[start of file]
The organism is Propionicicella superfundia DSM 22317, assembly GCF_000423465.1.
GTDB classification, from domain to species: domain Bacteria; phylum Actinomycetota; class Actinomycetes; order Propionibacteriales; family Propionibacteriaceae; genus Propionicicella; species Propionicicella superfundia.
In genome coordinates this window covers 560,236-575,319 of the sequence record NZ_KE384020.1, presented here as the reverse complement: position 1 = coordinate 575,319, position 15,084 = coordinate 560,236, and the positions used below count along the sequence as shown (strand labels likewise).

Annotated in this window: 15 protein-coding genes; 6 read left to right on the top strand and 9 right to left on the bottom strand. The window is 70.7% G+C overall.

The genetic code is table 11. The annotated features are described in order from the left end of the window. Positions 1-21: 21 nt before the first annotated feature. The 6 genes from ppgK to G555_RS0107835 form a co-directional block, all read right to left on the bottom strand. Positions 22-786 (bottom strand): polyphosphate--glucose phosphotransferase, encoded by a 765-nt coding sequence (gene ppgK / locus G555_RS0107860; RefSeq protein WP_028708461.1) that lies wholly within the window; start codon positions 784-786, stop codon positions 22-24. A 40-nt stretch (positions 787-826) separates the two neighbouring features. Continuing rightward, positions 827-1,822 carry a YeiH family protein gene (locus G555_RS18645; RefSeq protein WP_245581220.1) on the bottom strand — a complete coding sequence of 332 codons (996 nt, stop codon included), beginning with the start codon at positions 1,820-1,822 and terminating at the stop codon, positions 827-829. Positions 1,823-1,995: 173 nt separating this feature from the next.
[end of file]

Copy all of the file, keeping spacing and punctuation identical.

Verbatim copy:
The organism is Propionicicella superfundia DSM 22317, assembly GCF_000423465.1.
GTDB classification, from domain to species: domain Bacteria; phylum Actinomycetota; class Actinomycetes; order Propionibacteriales; family Propionibacteriaceae; genus Propionicicella; species Propionicicella superfundia.
In genome coordinates this window covers 560,236-575,319 of the sequence record NZ_KE384020.1, presented here as the reverse complement: position 1 = coordinate 575,319, position 15,084 = coordinate 560,236, and the positions used below count along the sequence as shown (strand labels likewise).

Annotated in this window: 15 protein-coding genes; 6 read left to right on the top strand and 9 right to left on the bottom strand. The window is 70.7% G+C overall.

The genetic code is table 11. The annotated features are described in order from the left end of the window. Positions 1-21: 21 nt before the first annotated feature. The 6 genes from ppgK to G555_RS0107835 form a co-directional block, all read right to left on the bottom strand. Positions 22-786 (bottom strand): polyphosphate--glucose phosphotransferase, encoded by a 765-nt coding sequence (gene ppgK / locus G555_RS0107860; RefSeq protein WP_028708461.1) that lies wholly within the window; start codon positions 784-786, stop codon positions 22-24. A 40-nt stretch (positions 787-826) separates the two neighbouring features. Continuing rightward, positions 827-1,822 carry a YeiH family protein gene (locus G555_RS18645; RefSeq protein WP_245581220.1) on the bottom strand — a complete coding sequence of 332 codons (996 nt, stop codon included), beginning with the start codon at positions 1,820-1,822 and terminating at the stop codon, positions 827-829. Positions 1,823-1,995: 173 nt separating this feature from the next.